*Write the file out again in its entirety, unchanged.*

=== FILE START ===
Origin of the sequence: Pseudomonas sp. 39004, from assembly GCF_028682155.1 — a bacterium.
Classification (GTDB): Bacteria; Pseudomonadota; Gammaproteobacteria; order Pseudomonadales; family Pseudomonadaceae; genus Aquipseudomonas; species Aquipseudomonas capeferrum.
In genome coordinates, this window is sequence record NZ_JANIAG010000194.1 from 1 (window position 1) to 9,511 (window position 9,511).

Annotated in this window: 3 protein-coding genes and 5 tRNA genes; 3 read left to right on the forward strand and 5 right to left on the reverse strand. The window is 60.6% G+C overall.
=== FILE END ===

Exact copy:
Origin of the sequence: Pseudomonas sp. 39004, from assembly GCF_028682155.1 — a bacterium.
Classification (GTDB): Bacteria; Pseudomonadota; Gammaproteobacteria; order Pseudomonadales; family Pseudomonadaceae; genus Aquipseudomonas; species Aquipseudomonas capeferrum.
In genome coordinates, this window is sequence record NZ_JANIAG010000194.1 from 1 (window position 1) to 9,511 (window position 9,511).

Annotated in this window: 3 protein-coding genes and 5 tRNA genes; 3 read left to right on the forward strand and 5 right to left on the reverse strand. The window is 60.6% G+C overall.